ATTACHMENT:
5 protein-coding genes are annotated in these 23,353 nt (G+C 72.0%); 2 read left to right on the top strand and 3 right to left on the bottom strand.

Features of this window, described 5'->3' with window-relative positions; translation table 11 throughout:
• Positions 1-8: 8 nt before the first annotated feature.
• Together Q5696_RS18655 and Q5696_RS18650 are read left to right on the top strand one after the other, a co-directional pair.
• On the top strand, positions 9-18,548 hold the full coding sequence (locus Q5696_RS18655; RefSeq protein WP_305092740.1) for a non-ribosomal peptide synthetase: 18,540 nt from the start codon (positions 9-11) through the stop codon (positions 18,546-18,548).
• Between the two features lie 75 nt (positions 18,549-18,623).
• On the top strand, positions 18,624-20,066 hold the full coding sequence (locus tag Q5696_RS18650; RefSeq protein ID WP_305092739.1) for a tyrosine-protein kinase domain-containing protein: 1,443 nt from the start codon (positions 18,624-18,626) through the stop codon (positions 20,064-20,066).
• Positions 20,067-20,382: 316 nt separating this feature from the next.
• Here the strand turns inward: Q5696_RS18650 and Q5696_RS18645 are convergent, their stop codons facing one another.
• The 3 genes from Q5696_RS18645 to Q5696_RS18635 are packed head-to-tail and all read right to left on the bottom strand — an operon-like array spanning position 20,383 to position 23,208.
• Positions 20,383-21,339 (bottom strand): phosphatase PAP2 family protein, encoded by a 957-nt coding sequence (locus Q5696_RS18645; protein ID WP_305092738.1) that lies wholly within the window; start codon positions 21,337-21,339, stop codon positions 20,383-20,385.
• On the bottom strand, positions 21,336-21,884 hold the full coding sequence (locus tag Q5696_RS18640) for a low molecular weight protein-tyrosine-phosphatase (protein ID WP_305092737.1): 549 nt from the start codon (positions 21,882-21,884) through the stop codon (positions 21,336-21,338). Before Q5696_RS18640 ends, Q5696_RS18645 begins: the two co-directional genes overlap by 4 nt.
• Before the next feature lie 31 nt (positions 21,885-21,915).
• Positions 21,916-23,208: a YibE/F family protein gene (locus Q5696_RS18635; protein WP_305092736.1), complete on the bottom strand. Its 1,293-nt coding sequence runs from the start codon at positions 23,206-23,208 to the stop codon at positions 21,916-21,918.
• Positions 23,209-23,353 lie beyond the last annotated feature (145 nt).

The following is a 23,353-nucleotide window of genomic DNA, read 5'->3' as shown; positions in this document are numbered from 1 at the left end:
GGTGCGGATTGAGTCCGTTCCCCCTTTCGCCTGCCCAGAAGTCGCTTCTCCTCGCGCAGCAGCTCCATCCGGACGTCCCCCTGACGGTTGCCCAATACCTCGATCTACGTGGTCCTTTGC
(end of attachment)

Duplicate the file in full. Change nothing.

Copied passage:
5 protein-coding genes are annotated in these 23,353 nt (G+C 72.0%); 2 read left to right on the top strand and 3 right to left on the bottom strand.

Features of this window, described 5'->3' with window-relative positions; translation table 11 throughout:
• Positions 1-8: 8 nt before the first annotated feature.
• Together Q5696_RS18655 and Q5696_RS18650 are read left to right on the top strand one after the other, a co-directional pair.
• On the top strand, positions 9-18,548 hold the full coding sequence (locus Q5696_RS18655; RefSeq protein WP_305092740.1) for a non-ribosomal peptide synthetase: 18,540 nt from the start codon (positions 9-11) through the stop codon (positions 18,546-18,548).
• Between the two features lie 75 nt (positions 18,549-18,623).
• On the top strand, positions 18,624-20,066 hold the full coding sequence (locus tag Q5696_RS18650; RefSeq protein ID WP_305092739.1) for a tyrosine-protein kinase domain-containing protein: 1,443 nt from the start codon (positions 18,624-18,626) through the stop codon (positions 20,064-20,066).
• Positions 20,067-20,382: 316 nt separating this feature from the next.
• Here the strand turns inward: Q5696_RS18650 and Q5696_RS18645 are convergent, their stop codons facing one another.
• The 3 genes from Q5696_RS18645 to Q5696_RS18635 are packed head-to-tail and all read right to left on the bottom strand — an operon-like array spanning position 20,383 to position 23,208.
• Positions 20,383-21,339 (bottom strand): phosphatase PAP2 family protein, encoded by a 957-nt coding sequence (locus Q5696_RS18645; protein ID WP_305092738.1) that lies wholly within the window; start codon positions 21,337-21,339, stop codon positions 20,383-20,385.
• On the bottom strand, positions 21,336-21,884 hold the full coding sequence (locus tag Q5696_RS18640) for a low molecular weight protein-tyrosine-phosphatase (protein ID WP_305092737.1): 549 nt from the start codon (positions 21,882-21,884) through the stop codon (positions 21,336-21,338). Before Q5696_RS18640 ends, Q5696_RS18645 begins: the two co-directional genes overlap by 4 nt.
• Before the next feature lie 31 nt (positions 21,885-21,915).
• Positions 21,916-23,208: a YibE/F family protein gene (locus Q5696_RS18635; protein WP_305092736.1), complete on the bottom strand. Its 1,293-nt coding sequence runs from the start codon at positions 23,206-23,208 to the stop codon at positions 21,916-21,918.
• Positions 23,209-23,353 lie beyond the last annotated feature (145 nt).

The following is a 23,353-nucleotide window of genomic DNA, read 5'->3' as shown; positions in this document are numbered from 1 at the left end:
GGTGCGGATTGAGTCCGTTCCCCCTTTCGCCTGCCCAGAAGTCGCTTCTCCTCGCGCAGCAGCTCCATCCGGACGTCCCCCTGACGGTTGCCCAATACCTCGATCTACGTGGTCCTTTGC